The challenge of meeting the need for additional homes in Maidenhead requires more research, creative thinking and community engagement, according to Maidenhead Civic Society.
The emerging Borough Local Plan sees Maidenhead as a “sustainable location”, capable of taking 70% of the Borough’s total housing requirement of more than 14,000 homes.
The Society, however, is gravely concerned about the impact of such numbers. In its response to the Local Plan consultation, it says the practical effect of around 10,000 new dwellings – an estimated 45% increase in people and cars – on Maidenhead’s compact town centre, its infrastructure and the lifestyle of residents is unsustainable.
The council, it says, should have considered sharing the load, adding a smaller percentage to each existing settlement or even creating new ones. The Society is a strong advocate of the Green Belt but, recognising that growth is inevitable, it believes that a much greater effort is needed – including an uncomfortable debate on green field sites – to reach an acceptable compromise.
And to help meet the extra pressures expected from Crossrail’s arrival the Society says a new station halt in the Cox Green/Woodlands Park area could be an option, as well as enhanced commuter parking at Taplow Station.
Public consultation on the Borough Local Plan Submission Version (BLP) closed on September 27th.
Clearly there is a need for more housing, including affordable homes, to meet existing demand, anticipated growth and, especially, housing for the elderly and young families.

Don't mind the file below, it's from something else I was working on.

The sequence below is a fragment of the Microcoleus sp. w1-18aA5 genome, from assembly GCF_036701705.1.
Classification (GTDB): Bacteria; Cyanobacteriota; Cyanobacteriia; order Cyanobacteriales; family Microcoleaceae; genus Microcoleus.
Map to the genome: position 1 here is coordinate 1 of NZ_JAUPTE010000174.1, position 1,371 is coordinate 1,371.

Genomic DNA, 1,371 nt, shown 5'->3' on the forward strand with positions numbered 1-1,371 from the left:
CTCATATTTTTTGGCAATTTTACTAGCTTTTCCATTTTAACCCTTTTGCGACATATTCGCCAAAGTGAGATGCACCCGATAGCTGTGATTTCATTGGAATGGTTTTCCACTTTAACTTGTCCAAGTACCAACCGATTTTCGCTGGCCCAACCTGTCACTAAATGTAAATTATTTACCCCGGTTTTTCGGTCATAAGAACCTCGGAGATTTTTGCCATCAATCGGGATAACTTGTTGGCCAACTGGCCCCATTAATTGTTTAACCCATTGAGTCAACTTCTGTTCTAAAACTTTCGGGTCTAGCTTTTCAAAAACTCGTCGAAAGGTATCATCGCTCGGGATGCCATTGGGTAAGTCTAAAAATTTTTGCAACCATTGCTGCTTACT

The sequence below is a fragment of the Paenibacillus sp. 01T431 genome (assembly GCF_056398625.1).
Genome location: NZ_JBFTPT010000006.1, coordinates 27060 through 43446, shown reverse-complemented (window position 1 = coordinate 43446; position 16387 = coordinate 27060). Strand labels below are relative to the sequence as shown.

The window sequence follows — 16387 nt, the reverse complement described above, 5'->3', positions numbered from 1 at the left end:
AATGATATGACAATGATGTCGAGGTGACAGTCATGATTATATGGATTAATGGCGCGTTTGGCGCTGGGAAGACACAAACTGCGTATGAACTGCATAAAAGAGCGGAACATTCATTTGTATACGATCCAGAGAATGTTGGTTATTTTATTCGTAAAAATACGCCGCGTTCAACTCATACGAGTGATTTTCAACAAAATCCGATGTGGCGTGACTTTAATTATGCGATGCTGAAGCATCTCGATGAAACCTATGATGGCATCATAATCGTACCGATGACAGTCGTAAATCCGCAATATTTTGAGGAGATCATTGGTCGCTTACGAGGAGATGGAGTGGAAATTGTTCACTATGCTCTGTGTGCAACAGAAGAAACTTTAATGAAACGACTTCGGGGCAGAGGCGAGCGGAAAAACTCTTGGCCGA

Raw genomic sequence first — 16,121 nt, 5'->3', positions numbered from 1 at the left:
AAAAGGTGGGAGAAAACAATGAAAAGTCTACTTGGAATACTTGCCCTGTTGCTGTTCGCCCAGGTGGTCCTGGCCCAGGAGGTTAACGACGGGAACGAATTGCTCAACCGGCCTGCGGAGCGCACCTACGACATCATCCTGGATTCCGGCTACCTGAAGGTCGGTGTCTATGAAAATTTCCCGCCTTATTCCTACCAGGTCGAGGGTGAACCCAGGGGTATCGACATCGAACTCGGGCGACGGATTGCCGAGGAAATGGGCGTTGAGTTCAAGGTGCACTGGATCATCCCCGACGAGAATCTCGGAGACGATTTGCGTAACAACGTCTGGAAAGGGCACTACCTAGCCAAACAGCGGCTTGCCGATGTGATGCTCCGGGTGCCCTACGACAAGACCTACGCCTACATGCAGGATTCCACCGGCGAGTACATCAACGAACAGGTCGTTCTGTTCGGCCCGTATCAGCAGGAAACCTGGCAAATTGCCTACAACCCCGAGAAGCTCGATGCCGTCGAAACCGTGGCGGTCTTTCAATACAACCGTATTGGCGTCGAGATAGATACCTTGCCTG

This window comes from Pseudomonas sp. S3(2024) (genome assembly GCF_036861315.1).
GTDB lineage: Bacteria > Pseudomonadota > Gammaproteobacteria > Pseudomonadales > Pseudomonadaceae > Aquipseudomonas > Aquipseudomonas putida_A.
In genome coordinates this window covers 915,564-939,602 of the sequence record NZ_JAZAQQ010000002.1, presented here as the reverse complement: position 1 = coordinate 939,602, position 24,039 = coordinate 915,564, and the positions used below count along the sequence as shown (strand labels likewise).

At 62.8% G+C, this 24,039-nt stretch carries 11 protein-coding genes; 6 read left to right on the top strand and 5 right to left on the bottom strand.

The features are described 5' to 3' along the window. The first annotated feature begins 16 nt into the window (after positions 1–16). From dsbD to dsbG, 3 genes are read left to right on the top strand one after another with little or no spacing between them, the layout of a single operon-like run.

The assessed need of 14,260 new homes over BLP period equates to 24% increase across the Borough. We would have preferred to see:
a simple strategy of adding 24% to each existing settlement to share the load, or
the creation of new settlements but we understand this was not considered.
Maidenhead seems destined to take 70% of the total, i.e. 9,982 new homes, which equates to a 45% increase in population and cars. We believe this undermines the admirable aspirations of the Spatial Vision for a safe, healthy, sustainable environment and has serious implications for traffic, parking and the flood plain. There is little comfort in the Infrastructure Delivery Plan which is merely a wishlist. We are also expected to accept that Supplementary Planning Documents (as yet unwritten) on key issues like heritage assets and character & design will deliver the necessary guarantees.
With its Thames Valley location, unrivalled accessibility and leafy suburbs, Maidenhead is a desirable place to live, offering quality homes in a high quality environment. This is its main appeal. A Local Plan that advocates higher densities, 10,000 mainly flatted new dwellings (there is no stipulation for variety) and relaxed rules on infill development, threatens both its appeal and its character.
A key concern is the removal of restrictions on the location and height of tall buildings in the town centre. The Maidenhead Town Centre Area Action Plan (AAP) represented a community consensus on town centre rejuvenation. We believe the AAP policies on tall buildings and the need for a sustainable mix and choice of housing in the town centre should be retained.
Notably absent from the BLP is anything constructive on Arts, Culture and Tourism in Maidenhead. It also comes without vital supporting documents like an up-to-date Transport Plan, Parking Standards and the anticipated Design Guide.
In essence, we feel we’re being asked to agree a Plan which paints a less than comprehensive picture of how the Borough should evolve. Other options could and should have been explored with the community. Criticism about a lack of public engagement during the process was justified. The Plan pursues a political imperative. Whilst purporting but failing to protect Green Belt, it overturns much of the community-approved Town Centre AAP to doggedly deliver the numbers.